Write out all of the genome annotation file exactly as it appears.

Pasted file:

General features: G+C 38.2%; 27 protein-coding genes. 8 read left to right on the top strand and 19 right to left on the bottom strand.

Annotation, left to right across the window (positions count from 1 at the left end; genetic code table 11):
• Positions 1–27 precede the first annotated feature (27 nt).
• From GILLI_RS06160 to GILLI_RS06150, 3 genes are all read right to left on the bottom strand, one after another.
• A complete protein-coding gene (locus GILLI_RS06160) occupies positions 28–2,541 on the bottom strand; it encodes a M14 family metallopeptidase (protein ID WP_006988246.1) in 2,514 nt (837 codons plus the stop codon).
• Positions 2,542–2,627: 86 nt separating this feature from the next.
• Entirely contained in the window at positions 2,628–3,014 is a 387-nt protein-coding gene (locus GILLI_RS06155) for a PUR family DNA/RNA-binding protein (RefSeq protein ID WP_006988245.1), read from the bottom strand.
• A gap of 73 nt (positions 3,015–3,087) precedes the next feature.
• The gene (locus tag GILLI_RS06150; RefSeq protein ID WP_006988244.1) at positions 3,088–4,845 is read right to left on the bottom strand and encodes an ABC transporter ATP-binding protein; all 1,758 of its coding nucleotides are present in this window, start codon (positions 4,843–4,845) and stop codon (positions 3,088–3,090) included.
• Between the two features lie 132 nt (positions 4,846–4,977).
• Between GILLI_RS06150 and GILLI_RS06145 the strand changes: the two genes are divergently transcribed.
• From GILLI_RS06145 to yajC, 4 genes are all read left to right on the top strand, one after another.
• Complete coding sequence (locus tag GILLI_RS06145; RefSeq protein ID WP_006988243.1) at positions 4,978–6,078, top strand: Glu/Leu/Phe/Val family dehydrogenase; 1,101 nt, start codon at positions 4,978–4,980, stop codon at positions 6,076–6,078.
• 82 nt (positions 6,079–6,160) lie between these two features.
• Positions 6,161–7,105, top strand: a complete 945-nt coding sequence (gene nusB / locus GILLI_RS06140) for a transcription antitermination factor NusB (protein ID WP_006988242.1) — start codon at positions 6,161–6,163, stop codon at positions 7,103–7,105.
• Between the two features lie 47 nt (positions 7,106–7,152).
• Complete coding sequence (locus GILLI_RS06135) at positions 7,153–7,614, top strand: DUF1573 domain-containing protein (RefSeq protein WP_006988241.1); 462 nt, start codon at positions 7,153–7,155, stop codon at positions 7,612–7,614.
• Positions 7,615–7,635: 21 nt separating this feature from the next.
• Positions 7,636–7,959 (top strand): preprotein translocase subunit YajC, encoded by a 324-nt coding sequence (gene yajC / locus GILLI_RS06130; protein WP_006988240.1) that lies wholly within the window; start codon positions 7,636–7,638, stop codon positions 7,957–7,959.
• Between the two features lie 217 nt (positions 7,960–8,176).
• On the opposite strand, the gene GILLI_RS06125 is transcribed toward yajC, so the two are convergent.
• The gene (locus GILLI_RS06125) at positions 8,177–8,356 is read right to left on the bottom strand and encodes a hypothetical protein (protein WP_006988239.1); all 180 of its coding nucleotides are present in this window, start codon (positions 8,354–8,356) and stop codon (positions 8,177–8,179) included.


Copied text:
General features: G+C 38.2%; 27 protein-coding genes. 8 read left to right on the top strand and 19 right to left on the bottom strand.

Annotation, left to right across the window (positions count from 1 at the left end; genetic code table 11):
• Positions 1–27 precede the first annotated feature (27 nt).
• From GILLI_RS06160 to GILLI_RS06150, 3 genes are all read right to left on the bottom strand, one after another.
• A complete protein-coding gene (locus GILLI_RS06160) occupies positions 28–2,541 on the bottom strand; it encodes a M14 family metallopeptidase (protein ID WP_006988246.1) in 2,514 nt (837 codons plus the stop codon).
• Positions 2,542–2,627: 86 nt separating this feature from the next.
• Entirely contained in the window at positions 2,628–3,014 is a 387-nt protein-coding gene (locus GILLI_RS06155) for a PUR family DNA/RNA-binding protein (RefSeq protein ID WP_006988245.1), read from the bottom strand.
• A gap of 73 nt (positions 3,015–3,087) precedes the next feature.
• The gene (locus tag GILLI_RS06150; RefSeq protein ID WP_006988244.1) at positions 3,088–4,845 is read right to left on the bottom strand and encodes an ABC transporter ATP-binding protein; all 1,758 of its coding nucleotides are present in this window, start codon (positions 4,843–4,845) and stop codon (positions 3,088–3,090) included.
• Between the two features lie 132 nt (positions 4,846–4,977).
• Between GILLI_RS06150 and GILLI_RS06145 the strand changes: the two genes are divergently transcribed.
• From GILLI_RS06145 to yajC, 4 genes are all read left to right on the top strand, one after another.
• Complete coding sequence (locus tag GILLI_RS06145; RefSeq protein ID WP_006988243.1) at positions 4,978–6,078, top strand: Glu/Leu/Phe/Val family dehydrogenase; 1,101 nt, start codon at positions 4,978–4,980, stop codon at positions 6,076–6,078.
• 82 nt (positions 6,079–6,160) lie between these two features.
• Positions 6,161–7,105, top strand: a complete 945-nt coding sequence (gene nusB / locus GILLI_RS06140) for a transcription antitermination factor NusB (protein ID WP_006988242.1) — start codon at positions 6,161–6,163, stop codon at positions 7,103–7,105.
• Between the two features lie 47 nt (positions 7,106–7,152).
• Complete coding sequence (locus GILLI_RS06135) at positions 7,153–7,614, top strand: DUF1573 domain-containing protein (RefSeq protein WP_006988241.1); 462 nt, start codon at positions 7,153–7,155, stop codon at positions 7,612–7,614.
• Positions 7,615–7,635: 21 nt separating this feature from the next.
• Positions 7,636–7,959 (top strand): preprotein translocase subunit YajC, encoded by a 324-nt coding sequence (gene yajC / locus GILLI_RS06130; protein WP_006988240.1) that lies wholly within the window; start codon positions 7,636–7,638, stop codon positions 7,957–7,959.
• Between the two features lie 217 nt (positions 7,960–8,176).
• On the opposite strand, the gene GILLI_RS06125 is transcribed toward yajC, so the two are convergent.
• The gene (locus GILLI_RS06125) at positions 8,177–8,356 is read right to left on the bottom strand and encodes a hypothetical protein (protein WP_006988239.1); all 180 of its coding nucleotides are present in this window, start codon (positions 8,354–8,356) and stop codon (positions 8,177–8,179) included.